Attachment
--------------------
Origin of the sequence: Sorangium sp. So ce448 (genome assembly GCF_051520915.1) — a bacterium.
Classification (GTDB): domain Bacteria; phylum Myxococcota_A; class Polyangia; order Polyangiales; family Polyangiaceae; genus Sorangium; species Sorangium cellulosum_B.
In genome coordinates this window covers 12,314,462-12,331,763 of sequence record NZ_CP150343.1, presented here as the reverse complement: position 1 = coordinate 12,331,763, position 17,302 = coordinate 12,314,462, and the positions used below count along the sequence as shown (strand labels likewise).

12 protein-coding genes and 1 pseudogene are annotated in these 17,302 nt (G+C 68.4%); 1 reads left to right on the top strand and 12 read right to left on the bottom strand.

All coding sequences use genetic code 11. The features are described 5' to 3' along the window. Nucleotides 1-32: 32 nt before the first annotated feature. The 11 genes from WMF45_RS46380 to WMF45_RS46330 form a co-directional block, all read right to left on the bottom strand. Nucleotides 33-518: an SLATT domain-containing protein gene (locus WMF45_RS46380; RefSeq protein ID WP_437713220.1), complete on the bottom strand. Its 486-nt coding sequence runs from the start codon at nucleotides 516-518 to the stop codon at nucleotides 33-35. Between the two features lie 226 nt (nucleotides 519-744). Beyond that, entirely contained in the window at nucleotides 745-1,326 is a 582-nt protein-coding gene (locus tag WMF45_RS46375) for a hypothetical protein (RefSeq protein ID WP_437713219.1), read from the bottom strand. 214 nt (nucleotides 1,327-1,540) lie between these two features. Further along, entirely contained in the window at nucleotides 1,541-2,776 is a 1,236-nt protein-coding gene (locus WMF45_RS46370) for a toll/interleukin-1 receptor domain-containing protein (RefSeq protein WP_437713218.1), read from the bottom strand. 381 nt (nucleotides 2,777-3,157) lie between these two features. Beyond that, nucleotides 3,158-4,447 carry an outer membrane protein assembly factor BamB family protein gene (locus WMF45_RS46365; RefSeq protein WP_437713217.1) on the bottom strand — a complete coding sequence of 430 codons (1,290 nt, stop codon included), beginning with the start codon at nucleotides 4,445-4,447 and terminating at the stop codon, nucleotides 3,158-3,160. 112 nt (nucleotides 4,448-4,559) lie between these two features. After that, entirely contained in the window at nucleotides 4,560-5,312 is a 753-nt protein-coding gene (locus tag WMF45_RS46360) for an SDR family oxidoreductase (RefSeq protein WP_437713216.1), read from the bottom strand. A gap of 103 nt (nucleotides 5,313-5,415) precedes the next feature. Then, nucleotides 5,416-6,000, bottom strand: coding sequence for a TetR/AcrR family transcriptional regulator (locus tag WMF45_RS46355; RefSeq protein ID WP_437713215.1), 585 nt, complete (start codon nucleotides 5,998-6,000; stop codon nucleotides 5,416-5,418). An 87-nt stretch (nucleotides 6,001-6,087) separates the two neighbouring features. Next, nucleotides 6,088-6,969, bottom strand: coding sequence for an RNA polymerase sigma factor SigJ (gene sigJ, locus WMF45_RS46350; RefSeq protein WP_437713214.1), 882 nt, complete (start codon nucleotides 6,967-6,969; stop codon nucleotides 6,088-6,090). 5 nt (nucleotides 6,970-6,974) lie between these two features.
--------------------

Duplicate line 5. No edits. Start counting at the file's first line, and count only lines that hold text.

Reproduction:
All coding sequences use genetic code 11. The features are described 5' to 3' along the window. Nucleotides 1-32: 32 nt before the first annotated feature. The 11 genes from WMF45_RS46380 to WMF45_RS46330 form a co-directional block, all read right to left on the bottom strand. Nucleotides 33-518: an SLATT domain-containing protein gene (locus WMF45_RS46380; RefSeq protein ID WP_437713220.1), complete on the bottom strand. Its 486-nt coding sequence runs from the start codon at nucleotides 516-518 to the stop codon at nucleotides 33-35. Between the two features lie 226 nt (nucleotides 519-744). Beyond that, entirely contained in the window at nucleotides 745-1,326 is a 582-nt protein-coding gene (locus tag WMF45_RS46375) for a hypothetical protein (RefSeq protein ID WP_437713219.1), read from the bottom strand. 214 nt (nucleotides 1,327-1,540) lie between these two features. Further along, entirely contained in the window at nucleotides 1,541-2,776 is a 1,236-nt protein-coding gene (locus WMF45_RS46370) for a toll/interleukin-1 receptor domain-containing protein (RefSeq protein WP_437713218.1), read from the bottom strand. 381 nt (nucleotides 2,777-3,157) lie between these two features. Beyond that, nucleotides 3,158-4,447 carry an outer membrane protein assembly factor BamB family protein gene (locus WMF45_RS46365; RefSeq protein WP_437713217.1) on the bottom strand — a complete coding sequence of 430 codons (1,290 nt, stop codon included), beginning with the start codon at nucleotides 4,445-4,447 and terminating at the stop codon, nucleotides 3,158-3,160. 112 nt (nucleotides 4,448-4,559) lie between these two features. After that, entirely contained in the window at nucleotides 4,560-5,312 is a 753-nt protein-coding gene (locus tag WMF45_RS46360) for an SDR family oxidoreductase (RefSeq protein WP_437713216.1), read from the bottom strand. A gap of 103 nt (nucleotides 5,313-5,415) precedes the next feature. Then, nucleotides 5,416-6,000, bottom strand: coding sequence for a TetR/AcrR family transcriptional regulator (locus tag WMF45_RS46355; RefSeq protein ID WP_437713215.1), 585 nt, complete (start codon nucleotides 5,998-6,000; stop codon nucleotides 5,416-5,418). An 87-nt stretch (nucleotides 6,001-6,087) separates the two neighbouring features. Next, nucleotides 6,088-6,969, bottom strand: coding sequence for an RNA polymerase sigma factor SigJ (gene sigJ, locus WMF45_RS46350; RefSeq protein WP_437713214.1), 882 nt, complete (start codon nucleotides 6,967-6,969; stop codon nucleotides 6,088-6,090). 5 nt (nucleotides 6,970-6,974) lie between these two features.